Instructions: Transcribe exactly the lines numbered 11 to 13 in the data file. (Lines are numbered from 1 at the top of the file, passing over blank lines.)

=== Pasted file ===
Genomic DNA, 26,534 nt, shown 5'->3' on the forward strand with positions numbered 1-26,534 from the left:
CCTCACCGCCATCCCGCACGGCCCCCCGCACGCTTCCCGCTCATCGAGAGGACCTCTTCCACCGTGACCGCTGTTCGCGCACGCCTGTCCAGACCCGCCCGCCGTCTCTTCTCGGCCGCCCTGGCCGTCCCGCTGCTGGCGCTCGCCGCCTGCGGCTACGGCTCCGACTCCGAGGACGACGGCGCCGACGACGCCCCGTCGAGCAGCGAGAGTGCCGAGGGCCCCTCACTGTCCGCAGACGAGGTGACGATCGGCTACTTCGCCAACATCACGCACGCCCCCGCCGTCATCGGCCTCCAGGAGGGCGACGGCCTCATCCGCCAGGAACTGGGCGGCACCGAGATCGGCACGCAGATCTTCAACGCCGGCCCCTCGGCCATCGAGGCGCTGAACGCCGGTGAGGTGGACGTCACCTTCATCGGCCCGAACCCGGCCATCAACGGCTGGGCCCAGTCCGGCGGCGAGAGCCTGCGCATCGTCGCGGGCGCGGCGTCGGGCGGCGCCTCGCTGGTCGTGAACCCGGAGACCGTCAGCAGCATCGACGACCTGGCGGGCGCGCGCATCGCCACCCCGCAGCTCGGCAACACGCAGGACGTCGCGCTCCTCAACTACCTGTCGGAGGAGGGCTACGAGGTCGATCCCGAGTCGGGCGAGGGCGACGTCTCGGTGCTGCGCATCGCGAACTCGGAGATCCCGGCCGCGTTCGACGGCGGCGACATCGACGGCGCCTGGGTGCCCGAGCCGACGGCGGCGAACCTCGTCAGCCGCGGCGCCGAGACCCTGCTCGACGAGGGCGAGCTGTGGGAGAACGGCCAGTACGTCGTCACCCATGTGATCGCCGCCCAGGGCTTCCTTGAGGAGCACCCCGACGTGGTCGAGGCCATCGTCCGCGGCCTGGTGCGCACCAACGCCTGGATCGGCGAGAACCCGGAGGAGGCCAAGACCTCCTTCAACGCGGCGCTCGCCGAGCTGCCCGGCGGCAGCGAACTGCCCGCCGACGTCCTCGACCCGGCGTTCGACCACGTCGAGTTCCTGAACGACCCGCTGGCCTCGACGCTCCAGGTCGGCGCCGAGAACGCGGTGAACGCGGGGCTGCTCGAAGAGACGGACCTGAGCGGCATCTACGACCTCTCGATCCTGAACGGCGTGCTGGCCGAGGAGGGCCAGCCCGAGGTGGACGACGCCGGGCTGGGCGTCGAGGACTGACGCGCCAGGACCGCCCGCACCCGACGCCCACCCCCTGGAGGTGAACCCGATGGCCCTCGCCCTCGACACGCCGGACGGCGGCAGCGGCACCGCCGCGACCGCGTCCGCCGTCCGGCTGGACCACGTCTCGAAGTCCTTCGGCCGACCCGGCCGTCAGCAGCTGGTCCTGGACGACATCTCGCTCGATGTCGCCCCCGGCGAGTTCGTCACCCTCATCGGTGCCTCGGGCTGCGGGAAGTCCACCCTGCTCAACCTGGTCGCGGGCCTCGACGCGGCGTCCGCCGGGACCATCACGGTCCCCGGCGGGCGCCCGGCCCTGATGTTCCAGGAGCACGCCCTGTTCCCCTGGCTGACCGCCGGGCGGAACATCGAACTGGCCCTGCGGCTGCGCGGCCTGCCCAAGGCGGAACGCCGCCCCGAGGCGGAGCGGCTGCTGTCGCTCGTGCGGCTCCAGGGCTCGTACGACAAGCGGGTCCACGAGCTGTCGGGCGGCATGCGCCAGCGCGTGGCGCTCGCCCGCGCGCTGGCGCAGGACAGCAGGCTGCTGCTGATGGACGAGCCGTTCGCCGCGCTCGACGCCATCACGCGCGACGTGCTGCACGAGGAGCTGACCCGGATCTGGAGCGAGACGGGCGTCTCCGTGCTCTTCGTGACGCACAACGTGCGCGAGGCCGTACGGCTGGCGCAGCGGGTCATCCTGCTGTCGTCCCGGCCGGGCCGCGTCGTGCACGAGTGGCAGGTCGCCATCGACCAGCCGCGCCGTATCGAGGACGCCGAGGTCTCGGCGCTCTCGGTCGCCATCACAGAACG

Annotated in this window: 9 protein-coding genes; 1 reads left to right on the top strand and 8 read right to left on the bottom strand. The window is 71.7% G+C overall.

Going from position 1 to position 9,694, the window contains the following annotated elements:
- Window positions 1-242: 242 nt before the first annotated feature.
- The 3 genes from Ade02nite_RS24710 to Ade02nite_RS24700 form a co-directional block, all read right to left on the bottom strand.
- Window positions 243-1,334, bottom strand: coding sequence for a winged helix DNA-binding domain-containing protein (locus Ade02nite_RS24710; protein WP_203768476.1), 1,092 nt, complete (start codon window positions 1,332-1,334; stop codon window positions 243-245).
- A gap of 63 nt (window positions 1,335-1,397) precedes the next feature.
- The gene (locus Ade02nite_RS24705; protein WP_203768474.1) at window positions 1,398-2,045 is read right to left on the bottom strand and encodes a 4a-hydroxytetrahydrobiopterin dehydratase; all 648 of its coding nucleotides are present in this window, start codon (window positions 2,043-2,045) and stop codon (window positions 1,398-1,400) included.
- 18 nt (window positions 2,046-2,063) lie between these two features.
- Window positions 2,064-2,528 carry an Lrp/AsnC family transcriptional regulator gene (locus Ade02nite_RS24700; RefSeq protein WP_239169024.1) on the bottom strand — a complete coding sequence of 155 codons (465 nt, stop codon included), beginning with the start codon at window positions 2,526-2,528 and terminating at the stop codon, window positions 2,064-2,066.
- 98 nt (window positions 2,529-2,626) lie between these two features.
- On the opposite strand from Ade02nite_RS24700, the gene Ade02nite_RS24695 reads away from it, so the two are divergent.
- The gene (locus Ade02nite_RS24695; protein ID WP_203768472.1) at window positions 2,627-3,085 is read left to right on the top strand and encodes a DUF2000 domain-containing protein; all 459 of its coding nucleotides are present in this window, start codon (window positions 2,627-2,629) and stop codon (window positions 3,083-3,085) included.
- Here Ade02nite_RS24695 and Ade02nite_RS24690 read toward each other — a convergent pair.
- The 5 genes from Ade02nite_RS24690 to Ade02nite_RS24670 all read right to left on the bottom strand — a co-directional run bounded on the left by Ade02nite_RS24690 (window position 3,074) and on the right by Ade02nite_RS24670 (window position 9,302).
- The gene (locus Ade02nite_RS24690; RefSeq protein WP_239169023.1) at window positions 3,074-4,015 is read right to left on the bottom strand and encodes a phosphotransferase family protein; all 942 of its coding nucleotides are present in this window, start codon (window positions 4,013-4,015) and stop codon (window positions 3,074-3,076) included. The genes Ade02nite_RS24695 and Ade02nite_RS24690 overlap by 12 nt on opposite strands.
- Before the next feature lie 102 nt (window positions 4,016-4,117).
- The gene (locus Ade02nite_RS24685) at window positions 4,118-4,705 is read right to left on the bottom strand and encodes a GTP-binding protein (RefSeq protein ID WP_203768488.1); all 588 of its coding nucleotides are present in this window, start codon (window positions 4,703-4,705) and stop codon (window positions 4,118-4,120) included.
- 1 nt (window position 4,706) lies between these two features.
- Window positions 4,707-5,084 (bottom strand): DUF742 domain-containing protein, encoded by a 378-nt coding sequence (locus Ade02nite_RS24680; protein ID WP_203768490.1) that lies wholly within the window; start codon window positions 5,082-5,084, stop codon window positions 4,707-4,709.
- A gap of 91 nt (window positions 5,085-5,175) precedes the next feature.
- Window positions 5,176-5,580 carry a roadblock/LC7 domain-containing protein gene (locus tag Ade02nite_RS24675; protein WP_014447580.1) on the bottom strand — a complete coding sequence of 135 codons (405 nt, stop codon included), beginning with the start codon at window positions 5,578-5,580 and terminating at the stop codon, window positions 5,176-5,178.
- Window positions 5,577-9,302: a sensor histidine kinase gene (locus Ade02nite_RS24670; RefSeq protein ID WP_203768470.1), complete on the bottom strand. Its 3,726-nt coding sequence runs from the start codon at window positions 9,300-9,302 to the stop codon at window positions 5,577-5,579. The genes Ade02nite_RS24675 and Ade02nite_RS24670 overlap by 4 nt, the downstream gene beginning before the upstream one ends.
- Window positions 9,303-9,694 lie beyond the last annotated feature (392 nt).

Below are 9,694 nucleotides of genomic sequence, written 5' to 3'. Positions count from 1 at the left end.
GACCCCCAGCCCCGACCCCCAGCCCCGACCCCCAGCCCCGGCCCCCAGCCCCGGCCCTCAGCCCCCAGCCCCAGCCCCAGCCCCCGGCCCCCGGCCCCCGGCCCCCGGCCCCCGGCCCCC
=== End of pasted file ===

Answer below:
- Window positions 2,064-2,528 carry an Lrp/AsnC family transcriptional regulator gene (locus Ade02nite_RS24700; RefSeq protein WP_239169024.1) on the bottom strand — a complete coding sequence of 155 codons (465 nt, stop codon included), beginning with the start codon at window positions 2,526-2,528 and terminating at the stop codon, window positions 2,064-2,066.
- 98 nt (window positions 2,529-2,626) lie between these two features.
- On the opposite strand from Ade02nite_RS24700, the gene Ade02nite_RS24695 reads away from it, so the two are divergent.